By John Salak –
Yoga is hot and getting hotter all the time for lots of good reasons. Between 2010 and 2021 its popularity grew by more than 60 percent so that today there are more than 300 million practitioners worldwide, including about 35 million in the U.S. alone, according to TheGoodBody.com.
People flock to this ancient practice, which comes in several forms, for its well-prescribed yoga benefits, many of which are supported by reputable research. John Hopkins Medicine, for example, reports that yoga is clinically proven to enhance strength, balance and flexibility, ease arthritis symptoms, improve heart health, build energy, reduce stress and foster relaxation.
Recent research by Massachusetts General Hospital now claims that yoga, particularly hot yoga, goes even further by helping adults suffering from moderate-to-severe depression, ultimately making it a viable treatment.
In a clinical trial over eight weeks, 80 participants who suffered from depression were broken down into two groups. One group received 90-minute sessions of Bikram yoga practiced in 105 degrees Fahrenheit, while the other group was put on a waitlist. The members of the first group took at least two classes of Bikram yoga a week and averaged just over 10 sessions during the trial.
When compared to those in the waitlist group, participants involved in these hot yoga classes reported a significant reduction in depressive symptoms as assessed through the Inventory of Depressive Symptomatology (IDS-CR) scale.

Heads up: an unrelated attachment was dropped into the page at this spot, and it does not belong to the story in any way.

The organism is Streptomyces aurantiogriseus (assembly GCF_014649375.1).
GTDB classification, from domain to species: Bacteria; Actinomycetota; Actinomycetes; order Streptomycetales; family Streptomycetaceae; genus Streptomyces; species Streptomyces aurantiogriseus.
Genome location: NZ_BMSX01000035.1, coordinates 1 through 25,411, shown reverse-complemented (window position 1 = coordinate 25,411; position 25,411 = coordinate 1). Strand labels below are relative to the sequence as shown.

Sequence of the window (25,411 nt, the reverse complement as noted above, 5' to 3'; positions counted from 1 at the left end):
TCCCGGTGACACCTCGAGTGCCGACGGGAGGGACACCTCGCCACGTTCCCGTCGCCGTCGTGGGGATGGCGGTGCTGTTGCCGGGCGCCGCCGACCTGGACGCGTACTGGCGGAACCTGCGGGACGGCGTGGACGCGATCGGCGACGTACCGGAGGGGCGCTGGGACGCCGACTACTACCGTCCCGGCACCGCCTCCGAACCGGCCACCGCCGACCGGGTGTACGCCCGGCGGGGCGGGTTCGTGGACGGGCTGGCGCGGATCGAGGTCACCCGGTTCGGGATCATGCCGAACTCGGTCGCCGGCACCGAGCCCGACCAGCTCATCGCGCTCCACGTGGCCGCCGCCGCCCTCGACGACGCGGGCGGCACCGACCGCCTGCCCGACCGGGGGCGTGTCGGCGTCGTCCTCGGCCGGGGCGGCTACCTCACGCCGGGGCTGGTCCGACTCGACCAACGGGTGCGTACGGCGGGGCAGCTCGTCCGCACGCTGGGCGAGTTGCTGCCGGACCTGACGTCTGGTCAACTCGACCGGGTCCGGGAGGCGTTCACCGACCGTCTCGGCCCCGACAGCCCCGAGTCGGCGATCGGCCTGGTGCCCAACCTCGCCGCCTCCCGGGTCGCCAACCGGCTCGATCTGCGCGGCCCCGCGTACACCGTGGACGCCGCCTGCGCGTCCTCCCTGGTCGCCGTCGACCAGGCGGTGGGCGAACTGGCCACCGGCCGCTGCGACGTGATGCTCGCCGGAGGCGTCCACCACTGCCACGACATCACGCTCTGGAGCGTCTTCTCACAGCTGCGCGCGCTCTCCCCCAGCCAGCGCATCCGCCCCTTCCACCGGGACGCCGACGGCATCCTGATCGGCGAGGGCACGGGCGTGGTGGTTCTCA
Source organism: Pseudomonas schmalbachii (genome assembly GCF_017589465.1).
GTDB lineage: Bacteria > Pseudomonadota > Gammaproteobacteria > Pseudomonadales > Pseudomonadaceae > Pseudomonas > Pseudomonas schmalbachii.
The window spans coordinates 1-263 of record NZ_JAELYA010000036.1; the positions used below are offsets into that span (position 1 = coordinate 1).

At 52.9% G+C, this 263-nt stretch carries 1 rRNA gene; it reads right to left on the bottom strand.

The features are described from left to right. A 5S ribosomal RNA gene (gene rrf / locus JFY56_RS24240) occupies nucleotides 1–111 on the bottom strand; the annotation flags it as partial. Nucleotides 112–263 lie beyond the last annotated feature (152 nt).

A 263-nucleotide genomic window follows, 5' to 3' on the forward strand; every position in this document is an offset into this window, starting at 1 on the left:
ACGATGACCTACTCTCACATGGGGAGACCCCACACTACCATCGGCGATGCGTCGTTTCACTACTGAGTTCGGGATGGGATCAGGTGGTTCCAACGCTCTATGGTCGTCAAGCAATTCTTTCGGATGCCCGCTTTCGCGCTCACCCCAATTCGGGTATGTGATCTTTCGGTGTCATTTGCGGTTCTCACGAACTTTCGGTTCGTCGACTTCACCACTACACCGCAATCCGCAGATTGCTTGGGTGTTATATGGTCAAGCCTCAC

Researchers specifically found that almost 60 percent of yoga participants had a 50 percent or greater decrease in symptoms compared with 6.3 percent of waitlist participants. Perhaps more importantly, approximately 45 percent of the yoga practitioners had such low IDS-CR scores that their depression was considered in remission. Less than seven percent of the participants in the waitlisted group improved this much.
Participants taking just one hot yoga class a week even saw a reduction in depression symptoms.
“Yoga and heat-based interventions could potentially change the course for treatment for patients with depression by providing a non-medication-based approach with additional physical benefits as a bonus,” explained lead author Maren Nyer, Ph.D., director of Yoga Studies at the Depression Clinical and Research Program at Massachusetts General Hospital. “We are currently developing new studies with the goal of determining the specific contributions of each element—heat and yoga—to the clinical effects we have observed in depression.”